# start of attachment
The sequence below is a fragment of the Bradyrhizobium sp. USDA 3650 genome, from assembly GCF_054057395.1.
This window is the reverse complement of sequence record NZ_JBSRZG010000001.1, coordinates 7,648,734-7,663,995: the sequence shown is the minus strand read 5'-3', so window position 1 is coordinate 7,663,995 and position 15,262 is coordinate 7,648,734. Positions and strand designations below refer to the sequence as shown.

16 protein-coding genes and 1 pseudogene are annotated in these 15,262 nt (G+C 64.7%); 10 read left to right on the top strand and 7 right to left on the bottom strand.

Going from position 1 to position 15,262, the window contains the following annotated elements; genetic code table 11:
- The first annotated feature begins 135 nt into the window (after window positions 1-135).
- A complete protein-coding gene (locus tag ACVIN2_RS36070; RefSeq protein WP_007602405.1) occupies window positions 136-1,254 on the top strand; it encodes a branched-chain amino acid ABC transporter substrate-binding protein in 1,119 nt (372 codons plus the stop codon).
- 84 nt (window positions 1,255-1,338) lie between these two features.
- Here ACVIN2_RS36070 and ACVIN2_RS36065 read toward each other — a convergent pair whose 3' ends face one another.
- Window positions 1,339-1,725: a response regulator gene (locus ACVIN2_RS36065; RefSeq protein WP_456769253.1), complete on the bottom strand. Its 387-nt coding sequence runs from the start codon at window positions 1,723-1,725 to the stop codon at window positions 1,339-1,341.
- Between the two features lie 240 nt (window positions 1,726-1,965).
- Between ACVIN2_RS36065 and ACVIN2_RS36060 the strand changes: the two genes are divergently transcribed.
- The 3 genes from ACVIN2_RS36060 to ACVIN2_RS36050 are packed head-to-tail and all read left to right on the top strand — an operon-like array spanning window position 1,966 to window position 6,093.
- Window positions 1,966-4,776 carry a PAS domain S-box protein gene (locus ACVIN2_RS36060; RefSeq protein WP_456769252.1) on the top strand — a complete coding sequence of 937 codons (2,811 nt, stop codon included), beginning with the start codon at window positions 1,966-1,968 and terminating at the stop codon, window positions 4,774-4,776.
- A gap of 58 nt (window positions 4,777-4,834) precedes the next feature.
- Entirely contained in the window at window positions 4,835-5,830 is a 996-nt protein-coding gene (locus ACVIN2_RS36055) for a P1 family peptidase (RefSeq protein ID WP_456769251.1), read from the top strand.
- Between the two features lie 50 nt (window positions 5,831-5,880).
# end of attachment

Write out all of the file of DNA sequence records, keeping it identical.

The sequence below is a fragment of the Bradyrhizobium sp. USDA 3650 genome, from assembly GCF_054057395.1.
This window is the reverse complement of sequence record NZ_JBSRZG010000001.1, coordinates 7,648,734-7,663,995: the sequence shown is the minus strand read 5'-3', so window position 1 is coordinate 7,663,995 and position 15,262 is coordinate 7,648,734. Positions and strand designations below refer to the sequence as shown.

16 protein-coding genes and 1 pseudogene are annotated in these 15,262 nt (G+C 64.7%); 10 read left to right on the top strand and 7 right to left on the bottom strand.

Going from position 1 to position 15,262, the window contains the following annotated elements; genetic code table 11:
- The first annotated feature begins 135 nt into the window (after window positions 1-135).
- A complete protein-coding gene (locus tag ACVIN2_RS36070; RefSeq protein WP_007602405.1) occupies window positions 136-1,254 on the top strand; it encodes a branched-chain amino acid ABC transporter substrate-binding protein in 1,119 nt (372 codons plus the stop codon).
- 84 nt (window positions 1,255-1,338) lie between these two features.
- Here ACVIN2_RS36070 and ACVIN2_RS36065 read toward each other — a convergent pair whose 3' ends face one another.
- Window positions 1,339-1,725: a response regulator gene (locus ACVIN2_RS36065; RefSeq protein WP_456769253.1), complete on the bottom strand. Its 387-nt coding sequence runs from the start codon at window positions 1,723-1,725 to the stop codon at window positions 1,339-1,341.
- Between the two features lie 240 nt (window positions 1,726-1,965).
- Between ACVIN2_RS36065 and ACVIN2_RS36060 the strand changes: the two genes are divergently transcribed.
- The 3 genes from ACVIN2_RS36060 to ACVIN2_RS36050 are packed head-to-tail and all read left to right on the top strand — an operon-like array spanning window position 1,966 to window position 6,093.
- Window positions 1,966-4,776 carry a PAS domain S-box protein gene (locus ACVIN2_RS36060; RefSeq protein WP_456769252.1) on the top strand — a complete coding sequence of 937 codons (2,811 nt, stop codon included), beginning with the start codon at window positions 1,966-1,968 and terminating at the stop codon, window positions 4,774-4,776.
- A gap of 58 nt (window positions 4,777-4,834) precedes the next feature.
- Entirely contained in the window at window positions 4,835-5,830 is a 996-nt protein-coding gene (locus ACVIN2_RS36055) for a P1 family peptidase (RefSeq protein ID WP_456769251.1), read from the top strand.
- Between the two features lie 50 nt (window positions 5,831-5,880).